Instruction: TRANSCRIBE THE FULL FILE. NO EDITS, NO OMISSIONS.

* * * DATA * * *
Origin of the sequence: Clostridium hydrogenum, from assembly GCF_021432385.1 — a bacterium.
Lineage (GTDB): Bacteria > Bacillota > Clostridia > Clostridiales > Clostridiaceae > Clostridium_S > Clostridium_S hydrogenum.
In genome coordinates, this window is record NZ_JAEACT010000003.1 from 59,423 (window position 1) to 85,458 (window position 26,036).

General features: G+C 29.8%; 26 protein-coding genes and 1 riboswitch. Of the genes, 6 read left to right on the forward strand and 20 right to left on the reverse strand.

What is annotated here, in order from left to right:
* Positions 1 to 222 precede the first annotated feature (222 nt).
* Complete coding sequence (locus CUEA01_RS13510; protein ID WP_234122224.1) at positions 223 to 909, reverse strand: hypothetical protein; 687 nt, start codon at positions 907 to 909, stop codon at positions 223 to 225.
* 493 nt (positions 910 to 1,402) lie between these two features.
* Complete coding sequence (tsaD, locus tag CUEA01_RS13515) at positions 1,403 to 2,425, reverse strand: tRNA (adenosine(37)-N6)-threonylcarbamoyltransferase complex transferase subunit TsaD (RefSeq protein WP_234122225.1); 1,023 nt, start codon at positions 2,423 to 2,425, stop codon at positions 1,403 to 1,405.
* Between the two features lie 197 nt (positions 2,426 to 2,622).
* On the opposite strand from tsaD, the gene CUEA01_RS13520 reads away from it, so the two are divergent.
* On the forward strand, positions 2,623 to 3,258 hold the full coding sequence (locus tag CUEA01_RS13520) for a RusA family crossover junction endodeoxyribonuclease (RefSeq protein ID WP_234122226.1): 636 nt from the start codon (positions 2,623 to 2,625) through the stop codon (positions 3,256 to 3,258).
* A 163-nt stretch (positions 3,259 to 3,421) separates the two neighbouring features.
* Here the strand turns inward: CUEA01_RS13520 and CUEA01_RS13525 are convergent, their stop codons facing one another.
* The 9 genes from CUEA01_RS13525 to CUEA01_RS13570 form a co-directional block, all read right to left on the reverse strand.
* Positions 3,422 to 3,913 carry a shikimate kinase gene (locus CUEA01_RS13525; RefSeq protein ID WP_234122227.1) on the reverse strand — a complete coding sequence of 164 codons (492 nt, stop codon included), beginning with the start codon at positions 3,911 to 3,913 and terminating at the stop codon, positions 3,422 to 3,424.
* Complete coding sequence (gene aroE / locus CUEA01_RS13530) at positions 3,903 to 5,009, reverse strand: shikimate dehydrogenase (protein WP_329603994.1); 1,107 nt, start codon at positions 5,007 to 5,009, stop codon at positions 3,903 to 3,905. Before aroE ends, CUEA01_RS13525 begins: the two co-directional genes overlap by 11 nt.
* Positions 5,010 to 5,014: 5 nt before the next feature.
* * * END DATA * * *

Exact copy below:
Origin of the sequence: Clostridium hydrogenum, from assembly GCF_021432385.1 — a bacterium.
Lineage (GTDB): Bacteria > Bacillota > Clostridia > Clostridiales > Clostridiaceae > Clostridium_S > Clostridium_S hydrogenum.
In genome coordinates, this window is record NZ_JAEACT010000003.1 from 59,423 (window position 1) to 85,458 (window position 26,036).

General features: G+C 29.8%; 26 protein-coding genes and 1 riboswitch. Of the genes, 6 read left to right on the forward strand and 20 right to left on the reverse strand.

What is annotated here, in order from left to right:
* Positions 1 to 222 precede the first annotated feature (222 nt).
* Complete coding sequence (locus CUEA01_RS13510; protein ID WP_234122224.1) at positions 223 to 909, reverse strand: hypothetical protein; 687 nt, start codon at positions 907 to 909, stop codon at positions 223 to 225.
* 493 nt (positions 910 to 1,402) lie between these two features.
* Complete coding sequence (tsaD, locus tag CUEA01_RS13515) at positions 1,403 to 2,425, reverse strand: tRNA (adenosine(37)-N6)-threonylcarbamoyltransferase complex transferase subunit TsaD (RefSeq protein WP_234122225.1); 1,023 nt, start codon at positions 2,423 to 2,425, stop codon at positions 1,403 to 1,405.
* Between the two features lie 197 nt (positions 2,426 to 2,622).
* On the opposite strand from tsaD, the gene CUEA01_RS13520 reads away from it, so the two are divergent.
* On the forward strand, positions 2,623 to 3,258 hold the full coding sequence (locus tag CUEA01_RS13520) for a RusA family crossover junction endodeoxyribonuclease (RefSeq protein ID WP_234122226.1): 636 nt from the start codon (positions 2,623 to 2,625) through the stop codon (positions 3,256 to 3,258).
* A 163-nt stretch (positions 3,259 to 3,421) separates the two neighbouring features.
* Here the strand turns inward: CUEA01_RS13520 and CUEA01_RS13525 are convergent, their stop codons facing one another.
* The 9 genes from CUEA01_RS13525 to CUEA01_RS13570 form a co-directional block, all read right to left on the reverse strand.
* Positions 3,422 to 3,913 carry a shikimate kinase gene (locus CUEA01_RS13525; RefSeq protein ID WP_234122227.1) on the reverse strand — a complete coding sequence of 164 codons (492 nt, stop codon included), beginning with the start codon at positions 3,911 to 3,913 and terminating at the stop codon, positions 3,422 to 3,424.
* Complete coding sequence (gene aroE / locus CUEA01_RS13530) at positions 3,903 to 5,009, reverse strand: shikimate dehydrogenase (protein WP_329603994.1); 1,107 nt, start codon at positions 5,007 to 5,009, stop codon at positions 3,903 to 3,905. Before aroE ends, CUEA01_RS13525 begins: the two co-directional genes overlap by 11 nt.
* Positions 5,010 to 5,014: 5 nt before the next feature.